• Children are not “forced” to learn a skill for which they are not ready. They are taught, instead, to choose their own activities and work in a focused manner, on their chosen activity.
  • In a Montessori environment, children are perceived to be “working” rather than “playing”. Children have a need to experience and understand the world around them - this is serious business for them! What looks like “play” is for them work, which they enjoy. Therefore they are not to be disturbed while they are working at their development.
  • The hand is intimately connected to the developing brain in children. Children must actually touch the shapes, letters, temperatures, etc. that they are learning about – not just watch a teacher or a picture book.
  • Group activity interspersed with individual activity helps children to interact in a group, learn from one another and get used to a classroom situation.

  •  Children choose the materials suitable to their developmental stage.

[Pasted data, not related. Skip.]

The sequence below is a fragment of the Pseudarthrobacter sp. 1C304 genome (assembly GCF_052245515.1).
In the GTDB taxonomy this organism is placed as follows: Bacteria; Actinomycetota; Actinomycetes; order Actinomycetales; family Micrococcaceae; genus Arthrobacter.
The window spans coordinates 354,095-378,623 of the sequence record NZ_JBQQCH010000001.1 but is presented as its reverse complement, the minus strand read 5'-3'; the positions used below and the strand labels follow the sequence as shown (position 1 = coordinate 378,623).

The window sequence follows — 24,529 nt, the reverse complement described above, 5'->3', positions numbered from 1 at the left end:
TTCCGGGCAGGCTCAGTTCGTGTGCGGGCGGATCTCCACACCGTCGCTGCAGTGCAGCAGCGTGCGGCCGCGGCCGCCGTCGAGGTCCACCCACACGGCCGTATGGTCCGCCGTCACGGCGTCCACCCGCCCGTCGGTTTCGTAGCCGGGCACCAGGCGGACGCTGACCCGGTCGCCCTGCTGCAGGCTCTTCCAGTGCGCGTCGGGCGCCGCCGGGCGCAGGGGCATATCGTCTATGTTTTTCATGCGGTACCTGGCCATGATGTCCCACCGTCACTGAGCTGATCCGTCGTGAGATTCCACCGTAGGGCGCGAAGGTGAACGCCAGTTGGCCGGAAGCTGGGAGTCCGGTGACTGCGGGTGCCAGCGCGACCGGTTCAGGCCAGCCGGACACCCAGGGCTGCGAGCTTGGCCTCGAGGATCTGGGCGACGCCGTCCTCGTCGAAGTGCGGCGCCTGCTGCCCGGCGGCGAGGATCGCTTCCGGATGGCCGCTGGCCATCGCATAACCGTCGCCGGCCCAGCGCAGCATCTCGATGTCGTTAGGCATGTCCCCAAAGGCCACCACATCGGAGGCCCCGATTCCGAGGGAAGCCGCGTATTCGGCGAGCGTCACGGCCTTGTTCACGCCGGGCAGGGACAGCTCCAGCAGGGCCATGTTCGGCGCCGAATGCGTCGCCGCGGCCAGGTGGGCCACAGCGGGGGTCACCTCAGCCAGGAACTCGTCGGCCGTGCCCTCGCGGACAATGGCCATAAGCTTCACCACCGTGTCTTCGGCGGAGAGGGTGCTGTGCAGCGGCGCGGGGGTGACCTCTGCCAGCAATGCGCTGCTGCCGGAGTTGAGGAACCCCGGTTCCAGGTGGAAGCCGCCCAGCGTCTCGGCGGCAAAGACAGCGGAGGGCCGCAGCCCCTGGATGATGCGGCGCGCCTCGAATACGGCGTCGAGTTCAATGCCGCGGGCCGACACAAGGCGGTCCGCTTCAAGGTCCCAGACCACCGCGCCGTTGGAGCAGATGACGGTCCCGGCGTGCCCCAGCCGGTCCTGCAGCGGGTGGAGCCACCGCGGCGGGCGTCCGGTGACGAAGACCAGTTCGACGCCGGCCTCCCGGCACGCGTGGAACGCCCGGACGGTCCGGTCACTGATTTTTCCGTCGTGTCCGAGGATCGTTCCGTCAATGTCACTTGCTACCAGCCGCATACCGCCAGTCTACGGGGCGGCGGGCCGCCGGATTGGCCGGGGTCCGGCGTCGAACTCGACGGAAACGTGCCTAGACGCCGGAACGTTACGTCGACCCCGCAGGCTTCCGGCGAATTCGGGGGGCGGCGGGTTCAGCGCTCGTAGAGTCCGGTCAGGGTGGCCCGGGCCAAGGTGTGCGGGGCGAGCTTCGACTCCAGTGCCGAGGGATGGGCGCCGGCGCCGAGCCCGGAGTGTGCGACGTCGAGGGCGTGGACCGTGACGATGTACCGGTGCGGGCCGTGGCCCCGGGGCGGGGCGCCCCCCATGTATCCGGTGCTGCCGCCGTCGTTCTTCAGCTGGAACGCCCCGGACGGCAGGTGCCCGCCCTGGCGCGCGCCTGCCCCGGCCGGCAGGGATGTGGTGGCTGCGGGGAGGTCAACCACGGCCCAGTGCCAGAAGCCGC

•  Children work at own pace and aren't hurried to meet a schedule.
  •  Children are free to explore and discover on their own.
  •  Children are given a sense of order and responsibility - everything has to be returned to its place.
  • The learning environment is child-centered.
  • Montessori materials are designed to promote self-education and self-correction.
  • Montessori designed multi-sensory materials develop specific skills.
  • Children are free to move around the classroom and pick materials at will
  • Children may talk freely, provided they don't disturb others.
  • Teachers are guides only, encouraging children to act and think for themselves.
  •  Teachers work to a set curriculum.
  •  Teachers set the pace to get through the work in a specified time-frame.
  •  Teachers enforce a lesson plan that is followed every day.
  •  Materials don't necessarily need to go in the exact place from which they came. There is no real sense of order.
  • The teacher is the centre of attention.
  • Teachers use reward and punishment as a means to motivate education.
  • Play materials are for non-specific skills.
  • Children have to sit in designated places and aren't allowed to move without permission or choose their own materials.
  • Children have to keep quiet unless called upon to answer questions or invited to ask questions.
  • The teacher is the leader and children are expected to follow.